(Lander, Wyo.) – The Western Watershed Projects has moved to dismiss a lawsuit that was filed against it this summer by five Fremont and Sublette county ranch interests. A WWP spokesman also said a news release issued by the plaintiffs in the case contained factual errors and misrepresented the project’s financial standing.
In the motion, the defendants claimed the ranchers “have utterly failed to substantiate their claims and the case should be dismissed.” According to the defendants, they were also targeted by the ranchers “for exposing poor water quality conditions on public lands that violate federal law and create health risks for water users, conditions the livestock industry hopes to hide through its retaliatory lawsuit.” The motion to dismiss “demonstrates that the Plaintiffs have provided no concrete evidence of trespass, have ignored established public rights of way, and have failed to demonstrate any actual damage caused by the alleged trespass,” according to the WWP’s filing.
In June, the ranchers filed a civil trespass lawsuit against Jonathan Ratner, the WWP Director for Wyoming, Utah and Colorado, and John Does 1-10 with the Western Watersheds Project, Inc. “for intentionally and without landowner permission trespassing and entering private property.”
In a July response filed by WWP, the group alleges the case is an attempt to silence them. However, according to the landowners’ attorney, Karen Budd-Falen, this lawsuit is strictly about trespass. “Private citizens do not have the right to cross private property without permission,” said Budd-Falen.
“The allegations are too speculative to form the basis of a substantive lawsuit,” said Travis Bruner, Executive Director of WWP. “The truth is that WWP did not knowingly trespass and the ranchers can’t provide any factual evidence that we did so. The court should drop the whole case, which is just a distraction from the real issue, which is that these permittees are polluting public waters on public lands with their irresponsible management of livestock grazing.”
According to the plaintiff’s information, trespasses by WWP occurred while collecting and submitting water quality samples to the Wyoming Department of Environmental Quality (DEQ). Trespasses also occurred while collecting range monitoring data. Some of the data collection was on private lands, they allege. According to a news release from the plaintiffs, “In their response, Western Watersheds Project alleges legal cost is too much for them so pro bono representation is necessary for their organization. They fail to mention they have four attorneys on staff and frequently receive money from the federal government for filing lawsuits.” The Plaintiffs alleged WWP has collected $2.3 million in taxpayer funds by “filing” lawsuits.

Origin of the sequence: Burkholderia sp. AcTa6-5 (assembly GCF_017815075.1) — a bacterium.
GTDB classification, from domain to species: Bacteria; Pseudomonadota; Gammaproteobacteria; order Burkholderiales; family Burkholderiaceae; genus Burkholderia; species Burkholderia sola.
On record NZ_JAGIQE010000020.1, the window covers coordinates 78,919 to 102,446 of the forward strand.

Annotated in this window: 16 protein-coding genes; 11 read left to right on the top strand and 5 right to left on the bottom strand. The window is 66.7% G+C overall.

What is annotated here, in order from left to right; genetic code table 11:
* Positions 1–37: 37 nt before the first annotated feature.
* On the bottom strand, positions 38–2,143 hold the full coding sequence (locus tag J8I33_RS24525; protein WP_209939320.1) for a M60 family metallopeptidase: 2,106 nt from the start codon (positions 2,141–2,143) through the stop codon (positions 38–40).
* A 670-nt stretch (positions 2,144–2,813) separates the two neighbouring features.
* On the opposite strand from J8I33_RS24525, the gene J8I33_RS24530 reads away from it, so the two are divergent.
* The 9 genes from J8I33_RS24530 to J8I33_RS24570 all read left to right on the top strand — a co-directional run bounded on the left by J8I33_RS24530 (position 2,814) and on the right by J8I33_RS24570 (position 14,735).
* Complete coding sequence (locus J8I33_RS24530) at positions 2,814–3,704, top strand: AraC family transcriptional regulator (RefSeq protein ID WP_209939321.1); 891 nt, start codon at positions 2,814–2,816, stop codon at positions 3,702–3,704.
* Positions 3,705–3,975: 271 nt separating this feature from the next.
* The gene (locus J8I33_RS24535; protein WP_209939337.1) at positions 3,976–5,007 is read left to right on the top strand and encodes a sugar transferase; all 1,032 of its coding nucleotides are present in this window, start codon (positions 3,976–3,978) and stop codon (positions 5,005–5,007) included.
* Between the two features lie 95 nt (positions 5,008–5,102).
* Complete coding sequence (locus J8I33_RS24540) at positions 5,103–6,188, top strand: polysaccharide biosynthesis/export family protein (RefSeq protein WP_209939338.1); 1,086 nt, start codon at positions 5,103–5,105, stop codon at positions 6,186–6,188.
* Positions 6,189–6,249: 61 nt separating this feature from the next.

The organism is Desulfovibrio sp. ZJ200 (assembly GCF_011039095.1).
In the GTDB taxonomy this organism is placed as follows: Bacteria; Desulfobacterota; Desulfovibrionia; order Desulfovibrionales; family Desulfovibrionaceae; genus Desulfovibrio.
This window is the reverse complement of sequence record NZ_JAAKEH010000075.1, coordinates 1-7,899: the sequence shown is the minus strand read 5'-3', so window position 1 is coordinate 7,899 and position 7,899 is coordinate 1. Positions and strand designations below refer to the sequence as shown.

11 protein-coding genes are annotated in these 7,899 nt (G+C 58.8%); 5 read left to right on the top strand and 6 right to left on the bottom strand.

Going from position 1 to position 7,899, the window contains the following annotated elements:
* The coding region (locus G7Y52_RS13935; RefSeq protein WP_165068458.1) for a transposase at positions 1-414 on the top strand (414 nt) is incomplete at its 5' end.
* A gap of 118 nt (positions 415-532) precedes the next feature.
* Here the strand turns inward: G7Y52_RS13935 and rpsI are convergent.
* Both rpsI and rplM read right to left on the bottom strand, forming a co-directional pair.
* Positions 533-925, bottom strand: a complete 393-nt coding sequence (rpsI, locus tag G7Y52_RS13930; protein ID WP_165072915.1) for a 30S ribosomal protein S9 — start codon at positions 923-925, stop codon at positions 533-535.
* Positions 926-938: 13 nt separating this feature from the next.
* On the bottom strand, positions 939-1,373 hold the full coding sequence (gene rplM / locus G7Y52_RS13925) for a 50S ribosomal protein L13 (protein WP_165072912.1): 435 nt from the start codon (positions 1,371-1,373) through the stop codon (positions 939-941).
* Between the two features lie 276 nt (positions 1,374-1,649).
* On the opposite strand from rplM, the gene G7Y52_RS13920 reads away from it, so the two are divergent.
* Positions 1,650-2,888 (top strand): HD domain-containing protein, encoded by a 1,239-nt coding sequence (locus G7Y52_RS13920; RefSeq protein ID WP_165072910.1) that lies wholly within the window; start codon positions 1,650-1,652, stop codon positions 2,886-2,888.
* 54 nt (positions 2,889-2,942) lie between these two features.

Bruner took exception to that statement noting that WWP has only 2.5 full-time active attorneys and that money received from the Federal Government’s Equal Access to Justice Act (EAJA), did not all go to the WWP as alleged by the ranchers. “The EAJA provides reimbursements for attorney fees for successful claims against the government. Those funds are only distributed after an action is completed, not upon filing, and the vast majority of those funds go to the attorneys who litigate the case. To say that the WWP is sitting on some $2.3 million from past judgments is not accurate at all,” Bruner said. Bruner did say the WWP is seeking ProBono representation in the case.
“Lawsuits require more than just speculation and guesswork,” said Justin Pidot from the University of Denver Sturm College of Law, one of the attorneys representing WWP on the case. “Members of the public frequently use the roads at issue to reach public land. WWP uses the roads in just the same way. There is simply no evidence that WWP harmed anyone by using these roads, and there is no proof that the landowners told WWP not to use these roads, as is required by Wyoming law to sustain a claim of trespass.”
(Friday’s) motion also asks the court to dismiss the case because the ranchers’ misconduct in violating water quality standards is connected to the matter in litigation, and their motives for bringing the lawsuit against WWP are improper.”
“To WWP, the means justifies the ends. The WWP is trespassing on private property to advance its goals of eliminating the livelihoods of Wyoming ranchers,” Budd-Falen said. “This litigation was filed because compliance with the law should mean something to WWP,” a news release said. “Trespassing on private land without permission is against the law. For this reason, the Plaintiffs in this lawsuit have the support of the Wyoming Association of Conservation Districts, Wyoming Farm Bureau Federation, Wyoming Stock Growers Association and Wyoming Wool Growers Association.”